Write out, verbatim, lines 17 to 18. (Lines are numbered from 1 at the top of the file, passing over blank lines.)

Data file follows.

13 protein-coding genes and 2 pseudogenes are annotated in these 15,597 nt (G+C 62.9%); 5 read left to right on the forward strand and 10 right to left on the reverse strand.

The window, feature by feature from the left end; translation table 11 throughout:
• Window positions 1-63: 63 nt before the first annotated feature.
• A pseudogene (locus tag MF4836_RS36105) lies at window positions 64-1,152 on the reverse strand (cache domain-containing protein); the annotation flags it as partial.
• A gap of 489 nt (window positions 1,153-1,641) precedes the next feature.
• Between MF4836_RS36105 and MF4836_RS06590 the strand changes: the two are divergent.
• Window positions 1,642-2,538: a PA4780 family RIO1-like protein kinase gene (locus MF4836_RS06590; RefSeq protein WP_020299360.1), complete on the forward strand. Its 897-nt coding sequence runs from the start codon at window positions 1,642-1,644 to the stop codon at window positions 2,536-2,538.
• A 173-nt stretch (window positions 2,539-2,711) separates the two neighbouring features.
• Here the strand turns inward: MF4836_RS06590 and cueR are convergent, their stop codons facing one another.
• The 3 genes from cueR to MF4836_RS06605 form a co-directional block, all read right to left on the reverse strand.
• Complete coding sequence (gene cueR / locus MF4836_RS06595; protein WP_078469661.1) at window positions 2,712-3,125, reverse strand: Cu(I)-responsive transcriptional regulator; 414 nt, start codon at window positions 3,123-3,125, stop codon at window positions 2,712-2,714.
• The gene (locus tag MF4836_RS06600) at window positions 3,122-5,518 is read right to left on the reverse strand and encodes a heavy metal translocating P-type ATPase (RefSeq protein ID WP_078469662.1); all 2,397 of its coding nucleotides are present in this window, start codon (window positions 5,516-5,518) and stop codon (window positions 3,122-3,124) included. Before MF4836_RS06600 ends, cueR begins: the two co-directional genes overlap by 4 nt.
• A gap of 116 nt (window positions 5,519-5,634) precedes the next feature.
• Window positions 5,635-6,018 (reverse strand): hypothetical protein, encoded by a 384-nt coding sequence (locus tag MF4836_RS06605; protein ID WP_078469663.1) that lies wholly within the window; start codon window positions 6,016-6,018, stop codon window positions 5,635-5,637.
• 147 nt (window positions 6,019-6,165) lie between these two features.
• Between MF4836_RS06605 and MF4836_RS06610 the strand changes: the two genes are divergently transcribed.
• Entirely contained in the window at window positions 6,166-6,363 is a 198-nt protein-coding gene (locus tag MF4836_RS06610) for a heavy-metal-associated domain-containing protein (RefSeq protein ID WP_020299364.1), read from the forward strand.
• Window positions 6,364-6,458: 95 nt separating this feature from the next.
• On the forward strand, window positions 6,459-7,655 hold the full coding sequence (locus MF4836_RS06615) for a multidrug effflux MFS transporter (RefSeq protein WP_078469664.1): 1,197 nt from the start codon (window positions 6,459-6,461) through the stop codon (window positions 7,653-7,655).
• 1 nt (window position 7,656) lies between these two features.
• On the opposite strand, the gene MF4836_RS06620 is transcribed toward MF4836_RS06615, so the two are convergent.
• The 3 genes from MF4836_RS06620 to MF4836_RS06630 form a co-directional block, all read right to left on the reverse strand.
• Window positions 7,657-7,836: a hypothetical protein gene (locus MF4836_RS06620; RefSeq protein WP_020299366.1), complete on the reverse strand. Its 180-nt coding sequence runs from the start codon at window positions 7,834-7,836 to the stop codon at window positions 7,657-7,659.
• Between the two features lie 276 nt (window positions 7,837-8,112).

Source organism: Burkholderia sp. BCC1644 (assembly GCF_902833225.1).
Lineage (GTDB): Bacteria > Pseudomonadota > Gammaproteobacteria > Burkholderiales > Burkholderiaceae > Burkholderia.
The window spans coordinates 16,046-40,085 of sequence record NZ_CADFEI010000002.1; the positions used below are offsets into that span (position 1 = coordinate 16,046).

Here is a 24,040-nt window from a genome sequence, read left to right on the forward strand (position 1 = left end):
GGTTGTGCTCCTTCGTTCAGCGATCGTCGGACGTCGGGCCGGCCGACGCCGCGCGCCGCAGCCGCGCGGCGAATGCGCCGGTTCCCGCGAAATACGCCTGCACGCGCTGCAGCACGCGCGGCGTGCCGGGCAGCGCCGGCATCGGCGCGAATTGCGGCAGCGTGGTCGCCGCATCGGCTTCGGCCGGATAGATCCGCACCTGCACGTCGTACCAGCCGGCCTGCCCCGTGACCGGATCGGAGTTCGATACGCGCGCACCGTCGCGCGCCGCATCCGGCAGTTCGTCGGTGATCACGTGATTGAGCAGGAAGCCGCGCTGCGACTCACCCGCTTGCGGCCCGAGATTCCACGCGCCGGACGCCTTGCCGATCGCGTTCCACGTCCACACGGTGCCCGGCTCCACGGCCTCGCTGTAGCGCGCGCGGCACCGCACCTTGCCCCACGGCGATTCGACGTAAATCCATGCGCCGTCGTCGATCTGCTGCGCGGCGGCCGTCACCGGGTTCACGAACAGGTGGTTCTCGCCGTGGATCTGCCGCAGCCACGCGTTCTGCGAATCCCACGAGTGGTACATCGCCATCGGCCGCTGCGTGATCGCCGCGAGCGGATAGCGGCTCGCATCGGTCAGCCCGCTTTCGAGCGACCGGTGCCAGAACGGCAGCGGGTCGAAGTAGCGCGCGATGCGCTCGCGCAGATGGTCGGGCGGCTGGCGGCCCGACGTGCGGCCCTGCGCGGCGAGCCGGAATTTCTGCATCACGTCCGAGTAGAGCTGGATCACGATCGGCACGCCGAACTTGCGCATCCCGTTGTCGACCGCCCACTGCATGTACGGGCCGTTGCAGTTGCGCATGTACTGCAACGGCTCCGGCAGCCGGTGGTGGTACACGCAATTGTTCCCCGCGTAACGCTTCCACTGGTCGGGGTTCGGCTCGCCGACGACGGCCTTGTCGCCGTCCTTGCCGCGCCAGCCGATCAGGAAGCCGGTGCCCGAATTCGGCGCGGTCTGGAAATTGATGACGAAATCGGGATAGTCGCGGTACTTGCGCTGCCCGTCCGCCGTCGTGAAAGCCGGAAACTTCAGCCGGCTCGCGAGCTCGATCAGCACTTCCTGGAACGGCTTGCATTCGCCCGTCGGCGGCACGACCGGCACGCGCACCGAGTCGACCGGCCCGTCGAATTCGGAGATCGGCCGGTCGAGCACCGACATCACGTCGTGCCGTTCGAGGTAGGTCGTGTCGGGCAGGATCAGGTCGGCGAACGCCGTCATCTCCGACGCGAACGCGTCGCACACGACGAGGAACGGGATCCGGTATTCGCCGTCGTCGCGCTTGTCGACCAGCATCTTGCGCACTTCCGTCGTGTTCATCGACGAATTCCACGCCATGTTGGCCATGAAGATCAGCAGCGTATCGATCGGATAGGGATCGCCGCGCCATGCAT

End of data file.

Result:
• Entirely contained in the window at window positions 6,166-6,363 is a 198-nt protein-coding gene (locus tag MF4836_RS06610) for a heavy-metal-associated domain-containing protein (RefSeq protein ID WP_020299364.1), read from the forward strand.
• Window positions 6,364-6,458: 95 nt separating this feature from the next.